U.N. arms experts have inspected six of Saddam Hussein’s eight presidential compounds and should finish their work by the end of the week, a U.N. official said Monday.
U.N. officials and diplomats accompanying the inspectors say Iraq has cooperated with the inspections, which come under an accord reached Feb. 23 with U.N. Secretary-General Kofi Annan.
“We are making progress,” said Janet Sullivan, a U.N. spokeswoman in Baghdad.
Iraq, which long had kept the palaces off-limits to the inspectors on grounds of national sovereignty, promised to open them to inspection if the U.N. teams were accompanied by diplomats.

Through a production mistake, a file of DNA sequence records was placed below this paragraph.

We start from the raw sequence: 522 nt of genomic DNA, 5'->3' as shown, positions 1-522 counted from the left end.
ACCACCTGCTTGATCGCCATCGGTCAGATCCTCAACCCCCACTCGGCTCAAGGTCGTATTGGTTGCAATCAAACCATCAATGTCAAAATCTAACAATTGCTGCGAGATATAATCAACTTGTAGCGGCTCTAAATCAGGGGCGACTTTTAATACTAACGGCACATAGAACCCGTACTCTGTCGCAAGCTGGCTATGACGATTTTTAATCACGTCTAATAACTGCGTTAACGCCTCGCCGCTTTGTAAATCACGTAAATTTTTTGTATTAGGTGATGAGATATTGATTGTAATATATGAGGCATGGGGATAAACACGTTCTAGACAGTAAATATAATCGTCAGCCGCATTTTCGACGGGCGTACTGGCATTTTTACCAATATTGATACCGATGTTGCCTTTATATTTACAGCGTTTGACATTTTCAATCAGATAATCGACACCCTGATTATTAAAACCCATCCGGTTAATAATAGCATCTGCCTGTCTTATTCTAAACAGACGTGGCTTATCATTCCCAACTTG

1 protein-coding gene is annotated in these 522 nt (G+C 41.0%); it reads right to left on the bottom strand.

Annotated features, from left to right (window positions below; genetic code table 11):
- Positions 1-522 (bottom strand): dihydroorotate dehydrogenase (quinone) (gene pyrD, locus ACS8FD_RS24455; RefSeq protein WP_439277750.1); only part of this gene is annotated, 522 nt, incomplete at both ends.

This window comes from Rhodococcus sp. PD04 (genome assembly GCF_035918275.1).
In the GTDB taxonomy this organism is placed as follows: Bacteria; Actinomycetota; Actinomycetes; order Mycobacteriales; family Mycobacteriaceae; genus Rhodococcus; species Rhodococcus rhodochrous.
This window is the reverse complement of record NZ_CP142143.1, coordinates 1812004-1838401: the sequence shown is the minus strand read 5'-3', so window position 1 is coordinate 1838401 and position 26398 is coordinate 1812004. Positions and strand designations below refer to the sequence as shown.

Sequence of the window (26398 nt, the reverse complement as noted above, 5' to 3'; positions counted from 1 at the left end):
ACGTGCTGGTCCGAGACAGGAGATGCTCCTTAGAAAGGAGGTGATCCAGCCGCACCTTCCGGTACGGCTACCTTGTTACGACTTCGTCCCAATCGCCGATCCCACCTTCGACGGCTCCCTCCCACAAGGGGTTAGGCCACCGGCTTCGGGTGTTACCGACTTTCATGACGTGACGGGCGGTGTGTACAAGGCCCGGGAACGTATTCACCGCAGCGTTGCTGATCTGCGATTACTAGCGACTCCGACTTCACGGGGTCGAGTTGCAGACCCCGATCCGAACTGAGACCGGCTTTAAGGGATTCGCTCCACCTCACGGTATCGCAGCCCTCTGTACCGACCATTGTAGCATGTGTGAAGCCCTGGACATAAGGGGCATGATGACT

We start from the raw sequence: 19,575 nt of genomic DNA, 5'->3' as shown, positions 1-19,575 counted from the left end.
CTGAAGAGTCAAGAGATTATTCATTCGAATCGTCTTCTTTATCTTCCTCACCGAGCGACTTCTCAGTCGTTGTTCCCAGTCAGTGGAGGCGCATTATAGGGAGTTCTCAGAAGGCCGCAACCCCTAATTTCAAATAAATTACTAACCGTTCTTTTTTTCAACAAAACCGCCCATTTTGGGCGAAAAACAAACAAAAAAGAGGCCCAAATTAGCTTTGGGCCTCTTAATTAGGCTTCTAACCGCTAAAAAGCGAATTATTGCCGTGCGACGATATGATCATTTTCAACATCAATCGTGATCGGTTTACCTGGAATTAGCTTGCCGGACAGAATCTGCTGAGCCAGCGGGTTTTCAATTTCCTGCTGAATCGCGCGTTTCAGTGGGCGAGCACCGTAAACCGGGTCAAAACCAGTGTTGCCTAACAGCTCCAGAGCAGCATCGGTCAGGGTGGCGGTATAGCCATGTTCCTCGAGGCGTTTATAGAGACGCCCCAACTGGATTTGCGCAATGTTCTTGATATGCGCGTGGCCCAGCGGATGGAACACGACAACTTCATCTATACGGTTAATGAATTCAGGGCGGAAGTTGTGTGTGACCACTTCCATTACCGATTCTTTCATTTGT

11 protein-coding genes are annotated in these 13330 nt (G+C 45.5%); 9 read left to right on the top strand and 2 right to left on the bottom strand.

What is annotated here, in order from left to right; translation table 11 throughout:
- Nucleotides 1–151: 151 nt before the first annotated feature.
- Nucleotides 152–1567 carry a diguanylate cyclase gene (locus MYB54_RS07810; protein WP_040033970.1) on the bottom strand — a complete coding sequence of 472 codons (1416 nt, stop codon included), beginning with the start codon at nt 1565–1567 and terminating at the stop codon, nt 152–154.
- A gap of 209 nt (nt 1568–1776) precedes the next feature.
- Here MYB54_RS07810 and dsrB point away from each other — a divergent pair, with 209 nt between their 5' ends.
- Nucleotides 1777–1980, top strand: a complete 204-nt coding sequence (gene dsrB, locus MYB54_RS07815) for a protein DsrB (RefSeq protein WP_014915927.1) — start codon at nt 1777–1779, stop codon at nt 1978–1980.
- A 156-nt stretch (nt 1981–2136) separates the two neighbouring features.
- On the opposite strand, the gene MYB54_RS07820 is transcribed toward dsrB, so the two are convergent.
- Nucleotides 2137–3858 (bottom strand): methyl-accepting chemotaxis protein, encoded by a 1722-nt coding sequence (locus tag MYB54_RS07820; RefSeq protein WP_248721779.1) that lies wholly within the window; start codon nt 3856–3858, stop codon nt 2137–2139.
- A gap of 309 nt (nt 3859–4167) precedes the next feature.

Iraqi Deputy Prime Minister Tariq Aziz has been present during the inspections, a sign of the seriousness the Iraqi side has shown in cooperating, Dhanapala said.
He added that the palaces inspected so far are “essentially guest houses, presumably for foreign dignitaries.”
The U.N. Special Commission, which oversees the inspections, is seeking information about chemical, biological and nuclear weapons as well as long-range missiles.